Athletic trainers often go unrecognized for the hard work they put in keeping players healthy and prepared for their sport. But Dan Matte’s presence in York is something that coaches and athletes notice.
As an athletic trainer, it is Matte’s job to help student athletes recover from minor and major injuries. But what is otherwise a pretty straight forward responsibility, Matte puts his own spin on it. Matte uses a different approach to his practice by utilizing evidence-based medicine to treat his players.
“There are a lot of people in athletic training right now that do not follow evidence-based practice,” said Matte. “They do things just because they’ve been told to. It’s not necessarily the right way but they just do it anyways.”
Matte grew up in Connecticut. As a child, his mom worked at a hospital and brought medical supplies that emboldened his passion for the medical field. All the while, Matte still continued his second passion: his love for sports.
“I played football in high school and college,” said Matte. “I fell in love with football when I was 14 or 15 years old. All my friends were playing sports.”
In college Matte worked as a paramedic. It was in college that he knew he wanted to merge his two passions sports and medicine into one unified career path.
“I went to my first rugby game and I was focused. I wanted to do something with sports and I wanted to do something with medicine,” said Matte. “I wanted to bring together my two passions and come up with a field that I wanted to be in. Athletic trainer was the answer.”
What Matte couldn’t prepare for was the intense hours required for the program and abiding by the strict curriculum. Many of his colleagues dropped out, Matte said. But that only pushed him to continue.
“I think people get motivated to do what they do by being successful.” said Matte. “So if you like it you work hard towards it. As a result you’re successful, which in turn helps motivate you to be successful.”
Matte is a certified athletic trainer graduate from Central Connecticut State University. He attended Sacred Heart University and earned his Master’s degree in education. He has worked at York for about 15 years and is currently working on his doctorate.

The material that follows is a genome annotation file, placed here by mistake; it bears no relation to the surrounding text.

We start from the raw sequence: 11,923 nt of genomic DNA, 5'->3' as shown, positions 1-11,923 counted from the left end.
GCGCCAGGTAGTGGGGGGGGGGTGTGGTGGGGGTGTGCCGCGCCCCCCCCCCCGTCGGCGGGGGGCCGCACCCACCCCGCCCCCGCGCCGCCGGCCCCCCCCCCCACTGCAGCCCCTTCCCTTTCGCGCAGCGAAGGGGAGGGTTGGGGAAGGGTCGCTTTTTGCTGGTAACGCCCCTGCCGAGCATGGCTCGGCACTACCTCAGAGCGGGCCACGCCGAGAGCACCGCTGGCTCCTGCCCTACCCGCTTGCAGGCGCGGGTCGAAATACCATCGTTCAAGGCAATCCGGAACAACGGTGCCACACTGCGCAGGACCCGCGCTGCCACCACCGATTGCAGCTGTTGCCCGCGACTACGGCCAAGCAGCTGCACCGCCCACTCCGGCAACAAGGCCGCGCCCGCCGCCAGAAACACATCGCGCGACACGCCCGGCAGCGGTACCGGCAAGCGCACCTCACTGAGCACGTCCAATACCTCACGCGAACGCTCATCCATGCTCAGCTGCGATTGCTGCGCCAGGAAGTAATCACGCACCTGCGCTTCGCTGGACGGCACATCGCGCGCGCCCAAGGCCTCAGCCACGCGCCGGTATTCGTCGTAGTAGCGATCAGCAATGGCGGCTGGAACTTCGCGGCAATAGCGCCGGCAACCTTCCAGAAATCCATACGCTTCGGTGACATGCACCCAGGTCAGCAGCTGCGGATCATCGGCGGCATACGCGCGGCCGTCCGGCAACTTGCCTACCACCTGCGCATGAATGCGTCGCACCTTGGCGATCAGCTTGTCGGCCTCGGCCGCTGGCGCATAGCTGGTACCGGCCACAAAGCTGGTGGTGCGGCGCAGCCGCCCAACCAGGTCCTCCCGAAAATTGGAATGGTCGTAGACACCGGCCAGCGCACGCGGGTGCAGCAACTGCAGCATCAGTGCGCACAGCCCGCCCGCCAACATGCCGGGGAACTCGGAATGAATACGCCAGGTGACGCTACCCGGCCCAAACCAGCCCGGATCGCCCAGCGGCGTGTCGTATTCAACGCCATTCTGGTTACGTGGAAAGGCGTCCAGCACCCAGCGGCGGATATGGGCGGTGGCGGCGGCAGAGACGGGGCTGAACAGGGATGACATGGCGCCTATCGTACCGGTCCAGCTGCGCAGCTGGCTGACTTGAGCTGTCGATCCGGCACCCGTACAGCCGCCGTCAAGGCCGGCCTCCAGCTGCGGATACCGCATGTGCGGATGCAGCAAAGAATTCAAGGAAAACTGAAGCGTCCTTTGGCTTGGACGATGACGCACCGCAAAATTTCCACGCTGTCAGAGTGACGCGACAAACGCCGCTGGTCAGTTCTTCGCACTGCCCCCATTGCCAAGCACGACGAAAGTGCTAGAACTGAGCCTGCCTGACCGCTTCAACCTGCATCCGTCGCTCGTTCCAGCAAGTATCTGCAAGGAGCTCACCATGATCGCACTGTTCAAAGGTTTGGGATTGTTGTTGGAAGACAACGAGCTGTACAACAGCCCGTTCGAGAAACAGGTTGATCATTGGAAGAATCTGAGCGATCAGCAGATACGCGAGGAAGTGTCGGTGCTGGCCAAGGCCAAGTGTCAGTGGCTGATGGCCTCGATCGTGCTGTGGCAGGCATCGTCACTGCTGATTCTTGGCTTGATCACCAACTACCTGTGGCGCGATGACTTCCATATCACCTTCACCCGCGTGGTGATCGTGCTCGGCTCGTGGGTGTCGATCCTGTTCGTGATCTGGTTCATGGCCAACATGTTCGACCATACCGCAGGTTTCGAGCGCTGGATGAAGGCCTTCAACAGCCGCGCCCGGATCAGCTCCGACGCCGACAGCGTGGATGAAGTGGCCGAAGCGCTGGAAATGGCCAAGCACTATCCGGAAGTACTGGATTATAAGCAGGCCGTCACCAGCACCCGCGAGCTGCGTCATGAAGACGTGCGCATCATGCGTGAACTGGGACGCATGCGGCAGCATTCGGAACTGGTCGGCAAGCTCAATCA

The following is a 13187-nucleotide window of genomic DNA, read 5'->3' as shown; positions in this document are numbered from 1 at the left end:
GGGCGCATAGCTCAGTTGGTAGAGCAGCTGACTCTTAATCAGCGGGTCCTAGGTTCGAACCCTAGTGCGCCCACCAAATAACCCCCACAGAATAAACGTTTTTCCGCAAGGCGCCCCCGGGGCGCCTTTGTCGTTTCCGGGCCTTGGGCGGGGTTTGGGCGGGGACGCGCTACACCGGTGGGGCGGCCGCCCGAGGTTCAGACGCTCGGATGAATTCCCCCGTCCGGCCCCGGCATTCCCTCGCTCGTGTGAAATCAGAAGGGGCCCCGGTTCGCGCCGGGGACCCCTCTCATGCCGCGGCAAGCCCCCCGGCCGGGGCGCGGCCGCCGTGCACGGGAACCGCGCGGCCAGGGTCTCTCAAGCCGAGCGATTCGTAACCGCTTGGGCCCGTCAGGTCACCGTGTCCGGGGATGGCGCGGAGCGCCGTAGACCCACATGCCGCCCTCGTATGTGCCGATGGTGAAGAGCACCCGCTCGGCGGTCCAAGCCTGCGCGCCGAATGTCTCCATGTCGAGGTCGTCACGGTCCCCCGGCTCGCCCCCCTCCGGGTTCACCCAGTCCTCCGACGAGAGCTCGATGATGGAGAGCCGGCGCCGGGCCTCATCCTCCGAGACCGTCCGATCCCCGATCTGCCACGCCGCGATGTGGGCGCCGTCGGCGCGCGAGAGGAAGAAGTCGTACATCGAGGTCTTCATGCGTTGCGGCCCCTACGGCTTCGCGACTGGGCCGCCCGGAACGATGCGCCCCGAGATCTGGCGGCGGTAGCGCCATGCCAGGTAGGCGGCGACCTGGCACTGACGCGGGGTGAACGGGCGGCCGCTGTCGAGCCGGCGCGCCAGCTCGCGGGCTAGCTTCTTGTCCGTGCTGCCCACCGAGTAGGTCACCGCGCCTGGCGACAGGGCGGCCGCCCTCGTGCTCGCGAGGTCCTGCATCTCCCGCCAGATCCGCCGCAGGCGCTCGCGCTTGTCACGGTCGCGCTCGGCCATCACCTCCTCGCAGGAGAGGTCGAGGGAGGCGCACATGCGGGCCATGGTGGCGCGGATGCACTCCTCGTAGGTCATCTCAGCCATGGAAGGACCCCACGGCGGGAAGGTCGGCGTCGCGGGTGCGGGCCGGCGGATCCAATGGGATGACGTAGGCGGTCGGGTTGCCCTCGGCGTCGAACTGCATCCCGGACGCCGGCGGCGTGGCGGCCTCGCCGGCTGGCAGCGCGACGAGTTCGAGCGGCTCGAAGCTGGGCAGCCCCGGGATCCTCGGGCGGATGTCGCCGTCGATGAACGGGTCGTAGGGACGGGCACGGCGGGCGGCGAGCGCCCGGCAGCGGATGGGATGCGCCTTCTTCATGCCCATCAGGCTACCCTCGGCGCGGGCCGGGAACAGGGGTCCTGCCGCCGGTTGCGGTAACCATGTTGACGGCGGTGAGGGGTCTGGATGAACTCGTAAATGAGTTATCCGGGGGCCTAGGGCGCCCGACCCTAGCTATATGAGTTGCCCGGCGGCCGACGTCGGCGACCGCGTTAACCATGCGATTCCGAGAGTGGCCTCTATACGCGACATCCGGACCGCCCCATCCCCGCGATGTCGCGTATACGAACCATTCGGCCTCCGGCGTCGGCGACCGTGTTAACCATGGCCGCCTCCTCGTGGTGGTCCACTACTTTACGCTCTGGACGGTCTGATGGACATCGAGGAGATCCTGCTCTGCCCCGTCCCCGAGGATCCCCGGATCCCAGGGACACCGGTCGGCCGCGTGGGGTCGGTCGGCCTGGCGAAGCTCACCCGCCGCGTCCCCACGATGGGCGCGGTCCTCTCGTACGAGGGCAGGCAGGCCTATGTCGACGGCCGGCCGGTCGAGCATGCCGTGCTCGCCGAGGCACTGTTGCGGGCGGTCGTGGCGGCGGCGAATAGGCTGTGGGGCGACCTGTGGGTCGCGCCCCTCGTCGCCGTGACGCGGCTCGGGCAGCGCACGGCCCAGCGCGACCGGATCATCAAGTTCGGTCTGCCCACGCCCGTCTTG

“What we are concentrating on right now is a lot of evidence-based medicine,” said Matte. “The way we’ve been doing things is making sure our evidence to backs it up. What we need to do is start doing research, keeping our results on patients that actually have successfully completed a rehab program and use those outcomes to continue with evidence based medicine.”
Student athletes and coaches have taken notice to the dedication he gives to the athletes everyday. Track Head Coach Mark Benjamin believes Dan is an excellent athletic trainer and works well with the team. He says that they all appreciate his knowledge on strength training and rehab.
“I think Dan does well working with the athletes.” said senior Derrick Clinton. “He’s always available and he’s clearly dedicated to what he does. He’s helped me recover from my major injuries throughout the track season as well. My most major injury that Dan helped me with was last year in indoor track when I had strained my left hip. He gave me a heat treatment and an ice bath. Eventually I was good as new before the outdoor season.”
Clinton also mentioned Matte’s connection with the team as one of his noteworthy traits. “Other athletes also appear to rely on him as much as we do,” said Clinton. “I would say his presence is effective to both the athletes and coaches.”
Junior Eric Normil Mendez, teammates with Clinton also appreciates his presence around the team.
“He’s always willing to help you out,” said Mendez. “He’s reliable and always has a solution. He’s serious about health and injury prevention and when I have a problem he helps out and also makes sure that athletes get checked out by a doctor.”
Players and coaches aren’t the only ones taking note of the hard work he puts in. Faculty members working in the athletic department also see it.
“The trainer is an important part of any athletic program,” said John Scarinci, sports information director and scheduling coordinator. “He helps keep our athletes healthy on the field and that’s really every athletes goal out there. Dan does handles his job well. People are pretty happy with him. He will probably be here for the foreseeable future.”